– A woman in labor had a uterine rupture, and instead of being able to rush her to the OR immediately, she sat on the delivery bed bleeding internally until her surgery. There are three main reasons why her surgery didn’t happen immediately. 1. Lack of resources. 2. Lack of personnel. 3. Not a clear understanding by the medical staff what is critical. Taking part in that c-section about brought me to my knees. My heart broke for the baby that passed and the women who would find out when she woke up from her Ketamine slumber. Unfortunately, this is not a rare occurance.

– On a happier note, I did my first colposcopy with just a headlamp and acetic acid! It was nifty!

Not to be obvious, but I stick out a bit here. No big suprise. Many do not try to hide their stares, while the neighborhood kids try to form their noses to match mine. People talk about me to my face, calling me a mulata which means I am half white and half black. My hair gets touched a lot too, because it is `original` and not a weave like many women.

More soon!

No Use Crying Over a Spilled Drink…..In Your Lap

I made it safe and sound to Lubango, Angola!! And it only took 48 hours.

If you know me at all, you know that I like to fly. I am totally fascinated by the concept. Like, I get the physics behind it, but I also don`t get it. How can that much weight really stay suspended in the air for so long?

Anyways, I wanted to share my travel stories that got me to the place that is already changing my heart.

Trip from Columbus -> Atlanta. Short and innocent, right? Wrong. I was sitting middle seat, of course, between a mother and her son. They wanted to sit next to each other, but neither one wanted the middle seat. So, that got us really far. Halfway into the trip I began to doze into that half-conscious but not sure about reality state. Then I felt something cold on my lap. It took a few full seconds to realize that the something cold was in fact a spilled cup of ginger ale (and ice cubes) on my lap. Turns out that while you sleep, a cup on the seatback tray slowly slides to the edge, and my lap happened to catch the fall. The kicker? The mother never woke up from her slumber and had no idea.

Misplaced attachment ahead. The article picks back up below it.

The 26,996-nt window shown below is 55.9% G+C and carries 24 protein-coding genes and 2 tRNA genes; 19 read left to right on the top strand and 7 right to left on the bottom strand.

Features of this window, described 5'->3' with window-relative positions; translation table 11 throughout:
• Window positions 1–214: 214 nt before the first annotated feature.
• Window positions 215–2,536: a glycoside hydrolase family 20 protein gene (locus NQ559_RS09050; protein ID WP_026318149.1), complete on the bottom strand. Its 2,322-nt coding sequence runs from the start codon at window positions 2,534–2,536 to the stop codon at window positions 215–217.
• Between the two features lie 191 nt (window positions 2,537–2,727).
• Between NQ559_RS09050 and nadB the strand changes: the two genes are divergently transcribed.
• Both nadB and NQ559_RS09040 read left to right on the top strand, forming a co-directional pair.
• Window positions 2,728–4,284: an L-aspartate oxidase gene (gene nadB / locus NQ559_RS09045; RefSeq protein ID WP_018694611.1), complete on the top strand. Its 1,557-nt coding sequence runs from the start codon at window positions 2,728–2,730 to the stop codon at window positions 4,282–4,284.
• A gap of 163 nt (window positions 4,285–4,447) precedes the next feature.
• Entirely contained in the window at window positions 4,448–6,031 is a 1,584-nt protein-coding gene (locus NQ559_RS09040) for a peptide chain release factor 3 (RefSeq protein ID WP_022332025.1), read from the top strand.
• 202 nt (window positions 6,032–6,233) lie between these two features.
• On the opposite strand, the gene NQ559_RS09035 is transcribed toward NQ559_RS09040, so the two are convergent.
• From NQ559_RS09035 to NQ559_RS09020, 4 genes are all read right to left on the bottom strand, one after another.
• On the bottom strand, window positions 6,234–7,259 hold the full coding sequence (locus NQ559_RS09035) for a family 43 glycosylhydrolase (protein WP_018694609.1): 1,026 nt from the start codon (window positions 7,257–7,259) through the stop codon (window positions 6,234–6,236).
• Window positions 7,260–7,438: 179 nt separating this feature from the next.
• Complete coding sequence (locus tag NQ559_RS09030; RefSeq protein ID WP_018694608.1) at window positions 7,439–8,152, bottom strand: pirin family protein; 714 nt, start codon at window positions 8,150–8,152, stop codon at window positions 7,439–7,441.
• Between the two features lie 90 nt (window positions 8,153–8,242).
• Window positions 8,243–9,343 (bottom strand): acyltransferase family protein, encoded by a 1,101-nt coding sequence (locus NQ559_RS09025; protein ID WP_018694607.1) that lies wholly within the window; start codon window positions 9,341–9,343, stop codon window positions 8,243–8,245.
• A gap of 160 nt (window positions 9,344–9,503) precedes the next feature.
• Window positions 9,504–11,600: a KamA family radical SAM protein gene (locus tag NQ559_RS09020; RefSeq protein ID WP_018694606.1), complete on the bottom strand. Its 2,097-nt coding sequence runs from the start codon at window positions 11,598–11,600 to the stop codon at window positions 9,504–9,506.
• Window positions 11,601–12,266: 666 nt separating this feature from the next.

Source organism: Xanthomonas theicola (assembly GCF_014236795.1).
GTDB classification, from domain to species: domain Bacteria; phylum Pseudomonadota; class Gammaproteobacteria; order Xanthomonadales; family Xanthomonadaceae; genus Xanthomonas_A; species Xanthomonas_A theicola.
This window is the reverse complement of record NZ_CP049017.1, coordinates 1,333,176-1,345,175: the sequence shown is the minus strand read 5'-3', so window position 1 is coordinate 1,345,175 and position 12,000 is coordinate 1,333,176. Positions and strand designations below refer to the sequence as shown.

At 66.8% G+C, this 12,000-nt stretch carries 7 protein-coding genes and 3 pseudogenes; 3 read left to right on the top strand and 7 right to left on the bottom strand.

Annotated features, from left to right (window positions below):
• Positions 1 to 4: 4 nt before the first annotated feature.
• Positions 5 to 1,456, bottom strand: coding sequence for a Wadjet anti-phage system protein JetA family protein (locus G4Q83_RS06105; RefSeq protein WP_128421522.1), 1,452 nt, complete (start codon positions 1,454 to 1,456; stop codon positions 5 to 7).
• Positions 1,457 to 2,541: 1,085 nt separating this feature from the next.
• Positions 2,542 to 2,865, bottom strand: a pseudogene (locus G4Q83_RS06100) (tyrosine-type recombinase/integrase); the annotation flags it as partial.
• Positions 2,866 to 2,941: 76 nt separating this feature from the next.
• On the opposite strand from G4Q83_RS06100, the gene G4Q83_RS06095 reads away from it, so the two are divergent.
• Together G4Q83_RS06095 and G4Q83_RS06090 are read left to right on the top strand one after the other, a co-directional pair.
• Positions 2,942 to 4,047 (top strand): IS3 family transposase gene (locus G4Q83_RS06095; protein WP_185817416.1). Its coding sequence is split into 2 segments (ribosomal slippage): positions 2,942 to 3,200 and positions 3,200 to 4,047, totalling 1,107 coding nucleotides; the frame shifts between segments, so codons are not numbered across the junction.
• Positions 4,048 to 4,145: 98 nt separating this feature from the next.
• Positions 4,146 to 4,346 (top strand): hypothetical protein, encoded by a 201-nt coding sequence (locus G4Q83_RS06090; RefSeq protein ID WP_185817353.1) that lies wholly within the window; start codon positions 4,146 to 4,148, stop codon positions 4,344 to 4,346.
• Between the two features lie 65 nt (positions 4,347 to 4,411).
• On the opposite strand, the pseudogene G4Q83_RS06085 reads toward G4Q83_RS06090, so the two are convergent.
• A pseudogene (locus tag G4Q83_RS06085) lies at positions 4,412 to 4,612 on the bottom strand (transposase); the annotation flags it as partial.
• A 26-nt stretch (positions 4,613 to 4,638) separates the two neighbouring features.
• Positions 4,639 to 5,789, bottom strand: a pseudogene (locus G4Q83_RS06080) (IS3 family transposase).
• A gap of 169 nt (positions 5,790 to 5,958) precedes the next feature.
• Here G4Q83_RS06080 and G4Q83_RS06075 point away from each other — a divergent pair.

Luckily, I was wearing my quick-dry, breathable pants. Everything dried before I walked off the plane. #silverlinging.
Another fun fact: Joey Bosa (OSU Football player) was on the flight. The motherly figure sitting next to me (before the spill incident) goes `girl, if you are single I would try my hardest to find a seat closer to the front` (he was in first class). Maybe next time.

Atlanta -> Johannesburg: A quick 15 hour flight, made enjoyable by the little boy sitting next to me. His name was Sammy and he had a giant bag of snack size Snicker bars as his carry on. He was even nice enough to keep my seat warm for me when I got up to stretch my legs…by falling asleep laying down. He was too adorable to wake up, so I did a few extra laps to try and reduce the incidence of kankles. Yeah, didn`t really work.